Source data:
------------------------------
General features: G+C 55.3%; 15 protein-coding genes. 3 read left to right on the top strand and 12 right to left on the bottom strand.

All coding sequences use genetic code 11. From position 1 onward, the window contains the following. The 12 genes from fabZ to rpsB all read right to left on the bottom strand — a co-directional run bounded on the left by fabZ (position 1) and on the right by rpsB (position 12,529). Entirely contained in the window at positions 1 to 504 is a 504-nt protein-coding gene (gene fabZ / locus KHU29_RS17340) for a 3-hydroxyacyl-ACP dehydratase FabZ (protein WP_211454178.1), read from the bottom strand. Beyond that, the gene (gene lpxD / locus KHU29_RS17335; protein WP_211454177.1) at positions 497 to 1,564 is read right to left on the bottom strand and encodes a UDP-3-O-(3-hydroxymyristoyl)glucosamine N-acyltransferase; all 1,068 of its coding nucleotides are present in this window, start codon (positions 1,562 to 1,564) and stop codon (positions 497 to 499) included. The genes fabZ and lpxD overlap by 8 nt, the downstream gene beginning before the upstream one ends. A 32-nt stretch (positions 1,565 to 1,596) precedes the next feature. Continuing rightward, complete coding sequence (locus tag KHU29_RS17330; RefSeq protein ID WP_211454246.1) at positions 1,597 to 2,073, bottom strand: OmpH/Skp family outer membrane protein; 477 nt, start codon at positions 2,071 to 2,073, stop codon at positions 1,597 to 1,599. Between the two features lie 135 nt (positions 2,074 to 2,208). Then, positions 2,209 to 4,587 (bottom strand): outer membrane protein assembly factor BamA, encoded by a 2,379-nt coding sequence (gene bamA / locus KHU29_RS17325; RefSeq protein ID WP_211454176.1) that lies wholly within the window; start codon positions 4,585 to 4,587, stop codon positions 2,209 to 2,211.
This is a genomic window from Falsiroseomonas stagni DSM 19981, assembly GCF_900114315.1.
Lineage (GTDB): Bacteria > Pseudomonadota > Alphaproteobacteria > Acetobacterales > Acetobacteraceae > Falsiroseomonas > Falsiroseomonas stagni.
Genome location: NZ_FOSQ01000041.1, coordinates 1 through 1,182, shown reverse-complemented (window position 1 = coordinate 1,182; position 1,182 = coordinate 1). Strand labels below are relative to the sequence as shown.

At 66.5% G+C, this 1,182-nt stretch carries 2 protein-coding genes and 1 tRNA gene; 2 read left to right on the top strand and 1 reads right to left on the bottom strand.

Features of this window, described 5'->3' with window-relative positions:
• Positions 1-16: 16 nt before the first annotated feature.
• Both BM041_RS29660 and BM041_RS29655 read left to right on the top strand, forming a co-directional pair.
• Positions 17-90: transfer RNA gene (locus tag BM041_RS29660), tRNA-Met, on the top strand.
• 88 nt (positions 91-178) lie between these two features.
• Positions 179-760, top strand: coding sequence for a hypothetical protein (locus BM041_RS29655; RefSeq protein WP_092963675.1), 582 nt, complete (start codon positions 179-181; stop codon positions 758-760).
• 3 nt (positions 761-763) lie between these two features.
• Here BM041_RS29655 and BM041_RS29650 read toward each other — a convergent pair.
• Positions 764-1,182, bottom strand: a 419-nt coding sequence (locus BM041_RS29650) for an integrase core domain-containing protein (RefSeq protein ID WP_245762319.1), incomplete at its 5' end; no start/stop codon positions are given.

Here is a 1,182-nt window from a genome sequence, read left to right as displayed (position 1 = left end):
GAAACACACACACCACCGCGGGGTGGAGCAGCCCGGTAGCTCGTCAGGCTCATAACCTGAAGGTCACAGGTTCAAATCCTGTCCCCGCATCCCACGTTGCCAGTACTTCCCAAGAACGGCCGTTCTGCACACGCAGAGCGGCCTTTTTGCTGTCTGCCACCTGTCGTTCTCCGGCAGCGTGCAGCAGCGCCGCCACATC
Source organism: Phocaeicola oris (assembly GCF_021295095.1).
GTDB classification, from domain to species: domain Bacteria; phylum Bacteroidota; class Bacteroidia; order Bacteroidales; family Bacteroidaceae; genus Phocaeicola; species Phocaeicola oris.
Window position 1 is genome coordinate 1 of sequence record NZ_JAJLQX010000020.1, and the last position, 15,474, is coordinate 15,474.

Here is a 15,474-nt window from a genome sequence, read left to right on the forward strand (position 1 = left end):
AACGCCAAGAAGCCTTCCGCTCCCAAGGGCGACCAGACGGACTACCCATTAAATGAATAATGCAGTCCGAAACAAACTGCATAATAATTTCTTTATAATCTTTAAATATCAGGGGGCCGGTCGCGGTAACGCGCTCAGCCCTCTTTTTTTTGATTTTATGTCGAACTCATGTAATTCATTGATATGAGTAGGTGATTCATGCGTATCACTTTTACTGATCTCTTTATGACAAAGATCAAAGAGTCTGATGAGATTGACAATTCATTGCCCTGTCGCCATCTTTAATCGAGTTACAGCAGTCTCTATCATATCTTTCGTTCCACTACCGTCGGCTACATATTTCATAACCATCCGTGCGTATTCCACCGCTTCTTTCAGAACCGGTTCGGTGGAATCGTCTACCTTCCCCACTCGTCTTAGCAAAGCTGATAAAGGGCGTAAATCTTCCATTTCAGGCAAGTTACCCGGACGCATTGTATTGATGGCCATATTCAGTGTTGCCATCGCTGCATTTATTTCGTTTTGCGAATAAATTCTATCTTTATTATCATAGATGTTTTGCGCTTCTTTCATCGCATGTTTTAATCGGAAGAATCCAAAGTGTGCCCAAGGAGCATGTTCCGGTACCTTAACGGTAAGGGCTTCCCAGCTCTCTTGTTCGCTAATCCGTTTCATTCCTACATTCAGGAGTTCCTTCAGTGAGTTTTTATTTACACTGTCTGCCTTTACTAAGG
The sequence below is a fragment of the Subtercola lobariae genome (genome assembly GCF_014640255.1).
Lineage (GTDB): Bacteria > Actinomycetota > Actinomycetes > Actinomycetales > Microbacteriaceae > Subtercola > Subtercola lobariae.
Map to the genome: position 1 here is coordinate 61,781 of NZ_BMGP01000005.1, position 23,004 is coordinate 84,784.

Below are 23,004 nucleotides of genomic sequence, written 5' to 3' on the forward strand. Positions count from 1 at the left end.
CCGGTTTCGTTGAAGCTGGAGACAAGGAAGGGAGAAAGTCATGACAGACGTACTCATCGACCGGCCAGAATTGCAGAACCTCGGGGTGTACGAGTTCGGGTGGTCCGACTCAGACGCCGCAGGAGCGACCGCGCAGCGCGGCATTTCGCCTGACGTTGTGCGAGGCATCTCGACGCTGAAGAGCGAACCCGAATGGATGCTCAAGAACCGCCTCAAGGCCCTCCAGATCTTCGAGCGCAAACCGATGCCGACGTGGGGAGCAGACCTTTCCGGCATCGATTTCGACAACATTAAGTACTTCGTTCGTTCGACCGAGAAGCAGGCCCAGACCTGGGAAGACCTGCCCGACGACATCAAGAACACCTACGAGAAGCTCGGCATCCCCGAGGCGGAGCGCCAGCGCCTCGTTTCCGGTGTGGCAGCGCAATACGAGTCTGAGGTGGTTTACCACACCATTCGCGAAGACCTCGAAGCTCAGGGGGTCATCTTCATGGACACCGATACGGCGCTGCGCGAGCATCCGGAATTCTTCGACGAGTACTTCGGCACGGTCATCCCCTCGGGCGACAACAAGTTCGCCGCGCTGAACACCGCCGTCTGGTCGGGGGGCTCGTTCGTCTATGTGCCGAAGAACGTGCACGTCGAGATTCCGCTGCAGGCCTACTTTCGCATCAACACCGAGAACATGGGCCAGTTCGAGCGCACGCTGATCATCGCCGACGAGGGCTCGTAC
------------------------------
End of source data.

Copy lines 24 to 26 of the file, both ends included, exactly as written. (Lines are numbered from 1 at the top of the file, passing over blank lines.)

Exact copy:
Lineage (GTDB): Bacteria > Actinomycetota > Actinomycetes > Actinomycetales > Microbacteriaceae > Subtercola > Subtercola lobariae.
Map to the genome: position 1 here is coordinate 61,781 of NZ_BMGP01000005.1, position 23,004 is coordinate 84,784.

Below are 23,004 nucleotides of genomic sequence, written 5' to 3' on the forward strand. Positions count from 1 at the left end.